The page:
Imagine firing up your child’s imagination, inculcating good knowledge and helping to fuel opinions from an early age, all in one. Most of all, children will integrate a topic they seemingly enjoy knowing about, and that may help them develop a lifelong love of reading. Meet Sara, a ten-year-old fictional sports-loving athlete, who has become no less than a sporting sensation in young minds with her tremendous insight and ability to draw an audience in.
“Sara is India’s first sports-loving female character for kids. She knows her sports and also loves some drama, which helps her make sports stories way more interesting, by not only focussing upon the technique but also the players as real people who make the game come alive for children,” says Nidhi Mishra, the founder and CEO of Bookosmia. Interestingly, the stories narrated by Sara on the platform create the characteristic distance between the readers and the players, where the children as readers end up sharing the exhilaration of enjoying the spectacle all at once.
The other way of looking at it, as Nidhi says, is how these stories can help children learn about good sportsmanship, perseverance, and other positive characteristics and values, besides being abreast of any developments in the sporting spectrum. Today, the focus on sports content is also fast growing in the country. In this situation, what source of information could be more efficient than an engaging first-person narration by somebody of the same age group?
Now the lovable grandma who would usually narrate a cascade of beautiful imageries that once carved out in our young minds is just a click away with Bookosmia having more interesting content on offer. Named as the ‘Sara’s Corner’, the section furnishes a list of distinctive tales on the recently-concluded Women’s T20 World Cup, ranging from match predictions and interviews to best anecdotal stories on cricketers.
For instance, children, within fiction stories, can learn about players who defy the odds or break through barriers to make a positive impact. “Her father decided to get her a very short haircut and took her to a cricket club disguised as a boy. She was accepted and not just that, she destroyed the bowlers with her big hits!” reads a sentence in ‘Did someone say cricket is a boy’s game?’ Another story explicates how one should need to learn from failure and losing, more so than the act of winning and that perfect games are a rarity, through India’s loss against Australia in the final of the World Cup despite the side’s stupendous show in the group league stage.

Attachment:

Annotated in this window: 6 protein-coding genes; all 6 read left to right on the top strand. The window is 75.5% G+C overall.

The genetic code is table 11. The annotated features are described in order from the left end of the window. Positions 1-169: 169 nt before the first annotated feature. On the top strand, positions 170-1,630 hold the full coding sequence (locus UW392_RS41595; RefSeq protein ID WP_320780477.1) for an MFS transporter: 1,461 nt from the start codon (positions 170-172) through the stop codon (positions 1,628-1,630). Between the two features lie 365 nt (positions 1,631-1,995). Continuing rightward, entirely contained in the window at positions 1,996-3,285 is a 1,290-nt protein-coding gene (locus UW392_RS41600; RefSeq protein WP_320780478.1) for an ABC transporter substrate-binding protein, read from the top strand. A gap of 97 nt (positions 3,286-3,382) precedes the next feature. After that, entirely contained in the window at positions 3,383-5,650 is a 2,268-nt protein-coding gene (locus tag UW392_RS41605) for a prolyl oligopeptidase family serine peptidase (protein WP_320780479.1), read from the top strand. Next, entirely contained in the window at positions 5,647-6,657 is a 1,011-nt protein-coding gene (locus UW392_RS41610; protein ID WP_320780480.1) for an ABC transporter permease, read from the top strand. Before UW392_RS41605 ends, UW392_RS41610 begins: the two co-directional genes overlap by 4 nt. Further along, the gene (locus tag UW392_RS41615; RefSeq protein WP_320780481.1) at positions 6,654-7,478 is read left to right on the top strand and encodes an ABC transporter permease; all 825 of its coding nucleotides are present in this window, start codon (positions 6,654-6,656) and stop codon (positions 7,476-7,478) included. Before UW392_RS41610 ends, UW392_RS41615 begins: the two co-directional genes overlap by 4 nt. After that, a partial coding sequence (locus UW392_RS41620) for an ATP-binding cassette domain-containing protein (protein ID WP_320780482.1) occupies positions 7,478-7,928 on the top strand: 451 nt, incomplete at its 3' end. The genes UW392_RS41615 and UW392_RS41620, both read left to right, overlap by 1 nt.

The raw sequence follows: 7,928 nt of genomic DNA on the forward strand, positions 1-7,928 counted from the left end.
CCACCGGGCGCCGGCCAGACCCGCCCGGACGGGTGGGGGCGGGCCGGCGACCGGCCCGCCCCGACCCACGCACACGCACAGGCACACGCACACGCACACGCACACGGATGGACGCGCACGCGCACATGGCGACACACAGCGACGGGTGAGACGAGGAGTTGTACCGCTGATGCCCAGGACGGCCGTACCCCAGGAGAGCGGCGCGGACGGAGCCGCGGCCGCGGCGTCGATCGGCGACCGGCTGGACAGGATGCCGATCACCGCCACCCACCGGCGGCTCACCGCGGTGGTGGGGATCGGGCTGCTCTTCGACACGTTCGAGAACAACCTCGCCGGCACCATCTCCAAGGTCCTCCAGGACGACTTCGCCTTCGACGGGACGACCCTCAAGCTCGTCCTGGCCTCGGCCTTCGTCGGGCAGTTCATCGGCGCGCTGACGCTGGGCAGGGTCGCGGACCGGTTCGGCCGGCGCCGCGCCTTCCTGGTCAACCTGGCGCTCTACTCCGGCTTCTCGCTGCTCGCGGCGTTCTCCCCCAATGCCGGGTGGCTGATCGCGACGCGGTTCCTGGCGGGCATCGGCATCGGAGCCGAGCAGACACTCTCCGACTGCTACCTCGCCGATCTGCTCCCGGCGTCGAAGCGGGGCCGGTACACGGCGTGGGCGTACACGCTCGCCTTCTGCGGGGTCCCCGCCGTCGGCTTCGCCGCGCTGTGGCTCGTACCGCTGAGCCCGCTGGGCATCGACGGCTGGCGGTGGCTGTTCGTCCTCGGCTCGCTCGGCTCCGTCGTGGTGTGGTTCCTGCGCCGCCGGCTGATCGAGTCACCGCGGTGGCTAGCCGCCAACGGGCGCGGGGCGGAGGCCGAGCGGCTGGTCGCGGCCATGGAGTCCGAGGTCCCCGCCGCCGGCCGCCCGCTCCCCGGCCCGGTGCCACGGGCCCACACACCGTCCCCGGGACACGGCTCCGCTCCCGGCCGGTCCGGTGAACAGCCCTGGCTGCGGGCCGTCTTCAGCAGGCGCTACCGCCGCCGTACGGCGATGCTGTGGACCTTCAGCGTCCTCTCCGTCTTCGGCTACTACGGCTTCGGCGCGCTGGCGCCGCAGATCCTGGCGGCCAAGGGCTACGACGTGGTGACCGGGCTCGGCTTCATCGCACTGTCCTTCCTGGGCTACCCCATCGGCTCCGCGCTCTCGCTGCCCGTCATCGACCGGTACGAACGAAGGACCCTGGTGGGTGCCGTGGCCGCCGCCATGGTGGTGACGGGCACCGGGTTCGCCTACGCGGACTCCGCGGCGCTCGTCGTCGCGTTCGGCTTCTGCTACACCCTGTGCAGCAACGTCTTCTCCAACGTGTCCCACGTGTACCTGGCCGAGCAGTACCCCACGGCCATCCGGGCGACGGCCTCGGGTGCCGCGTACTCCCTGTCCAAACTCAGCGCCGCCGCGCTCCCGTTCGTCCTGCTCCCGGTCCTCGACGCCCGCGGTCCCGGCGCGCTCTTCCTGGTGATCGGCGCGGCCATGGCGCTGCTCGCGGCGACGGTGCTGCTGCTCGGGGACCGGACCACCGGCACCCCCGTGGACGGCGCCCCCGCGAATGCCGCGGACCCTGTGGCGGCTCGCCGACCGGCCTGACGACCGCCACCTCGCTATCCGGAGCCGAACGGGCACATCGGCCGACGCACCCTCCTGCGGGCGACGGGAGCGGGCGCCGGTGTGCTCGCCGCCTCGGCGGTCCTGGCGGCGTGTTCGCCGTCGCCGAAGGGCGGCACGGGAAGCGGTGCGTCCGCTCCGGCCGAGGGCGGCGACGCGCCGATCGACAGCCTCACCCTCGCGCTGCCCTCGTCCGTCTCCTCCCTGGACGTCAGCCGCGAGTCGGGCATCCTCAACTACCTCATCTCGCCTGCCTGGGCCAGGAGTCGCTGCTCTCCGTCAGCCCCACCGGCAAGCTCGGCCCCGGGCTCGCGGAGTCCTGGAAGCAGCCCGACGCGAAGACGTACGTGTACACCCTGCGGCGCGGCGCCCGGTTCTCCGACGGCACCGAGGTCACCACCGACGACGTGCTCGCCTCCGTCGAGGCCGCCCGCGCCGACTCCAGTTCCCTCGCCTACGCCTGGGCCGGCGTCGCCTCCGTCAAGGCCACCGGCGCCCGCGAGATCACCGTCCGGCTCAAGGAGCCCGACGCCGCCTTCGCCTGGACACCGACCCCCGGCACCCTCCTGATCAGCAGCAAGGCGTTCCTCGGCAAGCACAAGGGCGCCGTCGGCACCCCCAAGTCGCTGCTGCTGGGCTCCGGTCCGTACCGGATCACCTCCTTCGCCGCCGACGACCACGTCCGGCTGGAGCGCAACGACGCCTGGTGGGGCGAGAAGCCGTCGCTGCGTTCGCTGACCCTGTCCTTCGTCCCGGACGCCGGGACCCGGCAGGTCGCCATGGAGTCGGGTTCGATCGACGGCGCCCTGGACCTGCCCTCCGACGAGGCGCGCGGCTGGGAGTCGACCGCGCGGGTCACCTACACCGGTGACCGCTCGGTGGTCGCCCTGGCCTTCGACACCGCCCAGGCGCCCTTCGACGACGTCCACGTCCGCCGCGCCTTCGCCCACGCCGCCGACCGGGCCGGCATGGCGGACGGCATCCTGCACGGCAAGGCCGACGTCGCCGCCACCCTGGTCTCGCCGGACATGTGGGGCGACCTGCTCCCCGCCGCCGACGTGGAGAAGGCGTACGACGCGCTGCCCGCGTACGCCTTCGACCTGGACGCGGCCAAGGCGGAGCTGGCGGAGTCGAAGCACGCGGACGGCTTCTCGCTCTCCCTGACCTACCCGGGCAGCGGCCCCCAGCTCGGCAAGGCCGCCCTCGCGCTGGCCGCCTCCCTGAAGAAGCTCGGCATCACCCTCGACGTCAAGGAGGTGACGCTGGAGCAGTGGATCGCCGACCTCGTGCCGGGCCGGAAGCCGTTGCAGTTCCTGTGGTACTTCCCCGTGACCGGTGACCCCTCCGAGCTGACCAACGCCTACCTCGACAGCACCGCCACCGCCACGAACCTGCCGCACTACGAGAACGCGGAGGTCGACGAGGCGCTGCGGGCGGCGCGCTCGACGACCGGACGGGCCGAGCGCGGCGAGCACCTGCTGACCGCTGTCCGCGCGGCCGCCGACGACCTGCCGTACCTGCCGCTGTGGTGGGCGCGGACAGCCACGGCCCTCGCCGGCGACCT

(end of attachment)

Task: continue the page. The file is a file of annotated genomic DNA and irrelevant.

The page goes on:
“The primary reason for launching a female narrator (Sara) was to break the stereotypes that we have. As much as we talk about empowering women in our daily lives, I feel there is not much content that can change our beliefs. The message is that girls don’t necessarily need to play with their Barbie dolls all the time nor should they always worry about wearing pink dresses. They can still stand out. Sara is the character who brings these thoughts alive and somebody who breaks the stereotypes. These kind of stereotypes usually come very early and it is necessary that children know about it. It is as much inspirational for a girl as much as it is for a boy when they see a woman talking about sports. It is to normalise the conversation that sports is not just for a man!” explains Nidhi.
Well, if you are wondering about the kind of stories that can best help your child develop a creative personality, then certainly look no further than our very own ‘Sara’s Corner’ on Bookosmia. With a variety of fiction and biographical stories bordering Indian sports, know it all through the eyes of the ten-year-old Sara. Happy reading, folks!